Majority of bosses don’t believe that mental illness warrants time off
Category: Industry News, Health, mental, healthcare and pharmaceutical, mental illness
Almost seven in ten UK bosses do not believe that mental illnesses including depression, anxiety and stress warrant time off.
Research from AXA PP healthcare noted that 69% do not feel these problems are serious enough for staff to be off of work.
When asked how they would react if an employee they manage was suffering from a mental health issue, one in five said they would worry about the employee’s capability to do their job and one in six said they would worry about the consequences for themselves personally, such as it reflecting poorly on their management style or having to pick up additional work.
This is despite a quarter of managers acknowledging that they have experienced a mental health problem themselves – a finding that mirrors exactly the response of employees when asked the same question.
Dr Mark Winwood, director of clinical psychology at AXA PPP healthcare, says: “Stress and mental health issues affect one in four people on average in any given year and one in six at any given time.
“With this rate of occurrence, we need to work harder to eliminate the stigma surrounding mental ill health. Businesses are well placed to lead the way to changing this harmful prejudice by giving their employees the necessary tools and support to enable them to discuss mental health in an open and unbiased way.
“Lack of understanding breeds fear so improving employees’ awareness and understanding of mental illness is one of the most important things a company’s senior management team can do and a critical first step is to challenge the stigma surrounding mental ill health in the workplace."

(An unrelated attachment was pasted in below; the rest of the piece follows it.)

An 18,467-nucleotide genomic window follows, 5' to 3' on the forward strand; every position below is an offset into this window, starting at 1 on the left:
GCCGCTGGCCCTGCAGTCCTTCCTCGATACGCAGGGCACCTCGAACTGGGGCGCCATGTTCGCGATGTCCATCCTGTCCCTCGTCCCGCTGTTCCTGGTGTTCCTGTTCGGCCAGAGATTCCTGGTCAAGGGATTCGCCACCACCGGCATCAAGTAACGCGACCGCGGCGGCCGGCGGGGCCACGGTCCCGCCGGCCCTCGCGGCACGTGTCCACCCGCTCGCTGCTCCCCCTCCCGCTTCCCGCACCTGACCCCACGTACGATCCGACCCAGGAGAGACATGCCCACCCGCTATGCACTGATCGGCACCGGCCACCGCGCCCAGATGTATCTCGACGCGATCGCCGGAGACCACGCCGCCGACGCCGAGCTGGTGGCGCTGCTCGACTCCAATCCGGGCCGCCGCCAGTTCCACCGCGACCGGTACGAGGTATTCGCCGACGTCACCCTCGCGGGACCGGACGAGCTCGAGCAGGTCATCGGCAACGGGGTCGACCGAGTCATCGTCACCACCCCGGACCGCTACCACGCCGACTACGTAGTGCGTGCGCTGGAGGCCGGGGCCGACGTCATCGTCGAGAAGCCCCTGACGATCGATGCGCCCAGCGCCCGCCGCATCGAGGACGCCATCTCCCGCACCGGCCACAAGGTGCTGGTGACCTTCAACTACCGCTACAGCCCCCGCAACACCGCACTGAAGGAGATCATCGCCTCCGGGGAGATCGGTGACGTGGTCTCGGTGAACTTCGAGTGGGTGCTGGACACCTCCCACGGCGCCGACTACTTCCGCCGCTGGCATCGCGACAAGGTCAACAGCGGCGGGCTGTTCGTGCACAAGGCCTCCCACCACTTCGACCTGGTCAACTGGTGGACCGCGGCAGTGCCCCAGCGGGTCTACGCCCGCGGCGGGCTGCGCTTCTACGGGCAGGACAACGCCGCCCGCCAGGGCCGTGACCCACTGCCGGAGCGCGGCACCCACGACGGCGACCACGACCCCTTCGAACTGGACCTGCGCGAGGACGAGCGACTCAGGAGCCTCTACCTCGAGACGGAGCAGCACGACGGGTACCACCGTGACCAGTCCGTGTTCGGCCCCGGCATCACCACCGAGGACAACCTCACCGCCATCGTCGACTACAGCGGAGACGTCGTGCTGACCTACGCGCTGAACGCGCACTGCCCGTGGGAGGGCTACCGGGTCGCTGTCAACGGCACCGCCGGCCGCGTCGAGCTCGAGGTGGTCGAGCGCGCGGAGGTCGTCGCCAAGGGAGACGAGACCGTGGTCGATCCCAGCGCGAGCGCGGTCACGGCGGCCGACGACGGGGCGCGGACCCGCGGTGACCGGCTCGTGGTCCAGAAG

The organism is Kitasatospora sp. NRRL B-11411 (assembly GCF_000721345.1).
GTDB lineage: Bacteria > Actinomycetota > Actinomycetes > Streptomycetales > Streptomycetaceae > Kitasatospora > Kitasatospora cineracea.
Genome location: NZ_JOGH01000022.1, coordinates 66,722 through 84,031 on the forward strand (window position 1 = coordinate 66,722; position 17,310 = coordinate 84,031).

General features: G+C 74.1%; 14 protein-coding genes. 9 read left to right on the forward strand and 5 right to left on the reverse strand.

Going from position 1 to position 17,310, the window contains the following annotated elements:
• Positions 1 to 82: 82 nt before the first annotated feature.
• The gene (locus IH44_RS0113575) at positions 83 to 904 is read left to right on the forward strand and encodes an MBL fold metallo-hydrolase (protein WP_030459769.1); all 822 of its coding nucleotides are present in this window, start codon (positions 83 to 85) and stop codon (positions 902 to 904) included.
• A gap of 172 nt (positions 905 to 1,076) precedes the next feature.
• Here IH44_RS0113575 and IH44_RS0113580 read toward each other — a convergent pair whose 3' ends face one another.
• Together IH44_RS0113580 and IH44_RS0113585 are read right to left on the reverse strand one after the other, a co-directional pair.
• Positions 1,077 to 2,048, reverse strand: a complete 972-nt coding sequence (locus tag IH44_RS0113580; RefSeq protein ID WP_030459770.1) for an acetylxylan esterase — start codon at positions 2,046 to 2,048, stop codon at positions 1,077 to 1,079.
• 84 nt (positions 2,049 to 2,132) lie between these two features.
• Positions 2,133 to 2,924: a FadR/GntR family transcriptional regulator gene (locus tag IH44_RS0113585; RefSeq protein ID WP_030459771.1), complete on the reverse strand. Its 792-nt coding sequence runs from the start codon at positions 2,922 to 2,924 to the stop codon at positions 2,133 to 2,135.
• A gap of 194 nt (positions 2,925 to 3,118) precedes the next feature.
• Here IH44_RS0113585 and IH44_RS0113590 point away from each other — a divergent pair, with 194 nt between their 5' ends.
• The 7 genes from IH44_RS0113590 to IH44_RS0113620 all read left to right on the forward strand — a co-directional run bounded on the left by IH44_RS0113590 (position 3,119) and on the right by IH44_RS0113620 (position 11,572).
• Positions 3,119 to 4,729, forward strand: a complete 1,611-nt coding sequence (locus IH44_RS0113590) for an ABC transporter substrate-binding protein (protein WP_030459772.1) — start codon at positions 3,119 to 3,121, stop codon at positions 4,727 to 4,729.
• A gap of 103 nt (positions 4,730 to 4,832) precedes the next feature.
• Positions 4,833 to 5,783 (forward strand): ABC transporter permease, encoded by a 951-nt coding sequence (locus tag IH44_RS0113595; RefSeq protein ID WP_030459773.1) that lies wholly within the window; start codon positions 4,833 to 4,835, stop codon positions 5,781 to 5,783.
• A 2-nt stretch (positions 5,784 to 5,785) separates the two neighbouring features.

When asked if they would be honest with their line manager when calling in sick because they were suffering from stress, anxiety or depression, only 39% of employees said they would tell the truth.
For those that stated they would avoid telling the truth, one in seven said they were afraid they would not be believed while 23% were afraid of being judged and the same amount preferred to keep their health issues private. Seven per cent said they feared their line manager’s reaction to being told the truth.
Winwood recommended a few ways businesses could improve understanding of mental illness.
“Employers can begin by introducing a number of small but important changes such as promoting an open and honest culture where the facts about mental ill health are freely communicated and discussed. I have seen that senior managers who have been open and felt able to share their own experiences of mental health challenges and worries have often succeeded in developing an environment that is more accepting. Training and supporting managers to deal with employees affected by mental ill health (including letting them know what employee assistance programmes are available) will also help to give them the confidence to provide effective support where and when it is needed.”
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